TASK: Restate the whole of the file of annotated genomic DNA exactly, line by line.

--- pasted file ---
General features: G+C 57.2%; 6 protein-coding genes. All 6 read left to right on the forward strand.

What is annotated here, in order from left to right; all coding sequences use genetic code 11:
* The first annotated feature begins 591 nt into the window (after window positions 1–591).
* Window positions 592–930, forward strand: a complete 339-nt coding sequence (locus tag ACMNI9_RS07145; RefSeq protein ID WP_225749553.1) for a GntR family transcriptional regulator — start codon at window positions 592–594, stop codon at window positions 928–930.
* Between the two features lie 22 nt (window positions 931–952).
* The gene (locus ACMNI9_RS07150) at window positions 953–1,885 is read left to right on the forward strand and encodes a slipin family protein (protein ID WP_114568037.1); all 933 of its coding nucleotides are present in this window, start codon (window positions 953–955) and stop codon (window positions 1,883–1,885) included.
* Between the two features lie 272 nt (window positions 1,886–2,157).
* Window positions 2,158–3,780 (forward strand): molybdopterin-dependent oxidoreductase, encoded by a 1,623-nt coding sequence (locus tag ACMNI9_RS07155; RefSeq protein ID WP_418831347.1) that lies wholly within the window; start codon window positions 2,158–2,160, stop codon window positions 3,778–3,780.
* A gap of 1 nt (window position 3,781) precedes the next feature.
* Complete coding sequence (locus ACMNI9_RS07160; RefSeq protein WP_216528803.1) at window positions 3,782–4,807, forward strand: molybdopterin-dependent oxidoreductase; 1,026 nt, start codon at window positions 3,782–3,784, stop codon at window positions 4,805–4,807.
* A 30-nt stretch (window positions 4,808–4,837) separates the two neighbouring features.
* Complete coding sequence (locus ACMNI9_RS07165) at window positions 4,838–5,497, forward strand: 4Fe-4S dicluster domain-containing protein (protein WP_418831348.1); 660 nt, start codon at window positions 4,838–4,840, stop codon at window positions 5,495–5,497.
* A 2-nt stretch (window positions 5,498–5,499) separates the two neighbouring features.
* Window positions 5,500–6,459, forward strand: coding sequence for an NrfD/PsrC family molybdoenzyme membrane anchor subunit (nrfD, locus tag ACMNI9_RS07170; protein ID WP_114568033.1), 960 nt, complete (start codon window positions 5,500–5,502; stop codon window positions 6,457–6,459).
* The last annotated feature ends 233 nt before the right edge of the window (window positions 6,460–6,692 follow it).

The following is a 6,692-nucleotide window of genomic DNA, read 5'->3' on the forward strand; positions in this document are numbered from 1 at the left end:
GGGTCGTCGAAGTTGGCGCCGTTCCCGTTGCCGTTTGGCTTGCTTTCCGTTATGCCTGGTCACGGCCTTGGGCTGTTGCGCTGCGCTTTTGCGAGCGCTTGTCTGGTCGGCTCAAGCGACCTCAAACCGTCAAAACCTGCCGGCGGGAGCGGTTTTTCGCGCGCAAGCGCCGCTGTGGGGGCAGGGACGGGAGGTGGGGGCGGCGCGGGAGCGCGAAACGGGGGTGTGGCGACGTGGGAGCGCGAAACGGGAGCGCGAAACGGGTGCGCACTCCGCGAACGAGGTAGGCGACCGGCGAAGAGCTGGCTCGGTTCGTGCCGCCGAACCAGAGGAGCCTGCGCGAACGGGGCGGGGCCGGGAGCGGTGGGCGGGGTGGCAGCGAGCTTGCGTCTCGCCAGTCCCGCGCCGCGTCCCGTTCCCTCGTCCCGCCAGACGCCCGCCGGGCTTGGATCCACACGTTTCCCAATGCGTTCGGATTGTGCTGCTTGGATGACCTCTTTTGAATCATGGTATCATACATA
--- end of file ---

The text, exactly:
General features: G+C 57.2%; 6 protein-coding genes. All 6 read left to right on the forward strand.

What is annotated here, in order from left to right; all coding sequences use genetic code 11:
* The first annotated feature begins 591 nt into the window (after window positions 1–591).
* Window positions 592–930, forward strand: a complete 339-nt coding sequence (locus tag ACMNI9_RS07145; RefSeq protein ID WP_225749553.1) for a GntR family transcriptional regulator — start codon at window positions 592–594, stop codon at window positions 928–930.
* Between the two features lie 22 nt (window positions 931–952).
* The gene (locus ACMNI9_RS07150) at window positions 953–1,885 is read left to right on the forward strand and encodes a slipin family protein (protein ID WP_114568037.1); all 933 of its coding nucleotides are present in this window, start codon (window positions 953–955) and stop codon (window positions 1,883–1,885) included.
* Between the two features lie 272 nt (window positions 1,886–2,157).
* Window positions 2,158–3,780 (forward strand): molybdopterin-dependent oxidoreductase, encoded by a 1,623-nt coding sequence (locus tag ACMNI9_RS07155; RefSeq protein ID WP_418831347.1) that lies wholly within the window; start codon window positions 2,158–2,160, stop codon window positions 3,778–3,780.
* A gap of 1 nt (window position 3,781) precedes the next feature.
* Complete coding sequence (locus ACMNI9_RS07160; RefSeq protein WP_216528803.1) at window positions 3,782–4,807, forward strand: molybdopterin-dependent oxidoreductase; 1,026 nt, start codon at window positions 3,782–3,784, stop codon at window positions 4,805–4,807.
* A 30-nt stretch (window positions 4,808–4,837) separates the two neighbouring features.
* Complete coding sequence (locus ACMNI9_RS07165) at window positions 4,838–5,497, forward strand: 4Fe-4S dicluster domain-containing protein (protein WP_418831348.1); 660 nt, start codon at window positions 4,838–4,840, stop codon at window positions 5,495–5,497.
* A 2-nt stretch (window positions 5,498–5,499) separates the two neighbouring features.
* Window positions 5,500–6,459, forward strand: coding sequence for an NrfD/PsrC family molybdoenzyme membrane anchor subunit (nrfD, locus tag ACMNI9_RS07170; protein ID WP_114568033.1), 960 nt, complete (start codon window positions 5,500–5,502; stop codon window positions 6,457–6,459).
* The last annotated feature ends 233 nt before the right edge of the window (window positions 6,460–6,692 follow it).

The following is a 6,692-nucleotide window of genomic DNA, read 5'->3' on the forward strand; positions in this document are numbered from 1 at the left end:
GGGTCGTCGAAGTTGGCGCCGTTCCCGTTGCCGTTTGGCTTGCTTTCCGTTATGCCTGGTCACGGCCTTGGGCTGTTGCGCTGCGCTTTTGCGAGCGCTTGTCTGGTCGGCTCAAGCGACCTCAAACCGTCAAAACCTGCCGGCGGGAGCGGTTTTTCGCGCGCAAGCGCCGCTGTGGGGGCAGGGACGGGAGGTGGGGGCGGCGCGGGAGCGCGAAACGGGGGTGTGGCGACGTGGGAGCGCGAAACGGGAGCGCGAAACGGGTGCGCACTCCGCGAACGAGGTAGGCGACCGGCGAAGAGCTGGCTCGGTTCGTGCCGCCGAACCAGAGGAGCCTGCGCGAACGGGGCGGGGCCGGGAGCGGTGGGCGGGGTGGCAGCGAGCTTGCGTCTCGCCAGTCCCGCGCCGCGTCCCGTTCCCTCGTCCCGCCAGACGCCCGCCGGGCTTGGATCCACACGTTTCCCAATGCGTTCGGATTGTGCTGCTTGGATGACCTCTTTTGAATCATGGTATCATACATA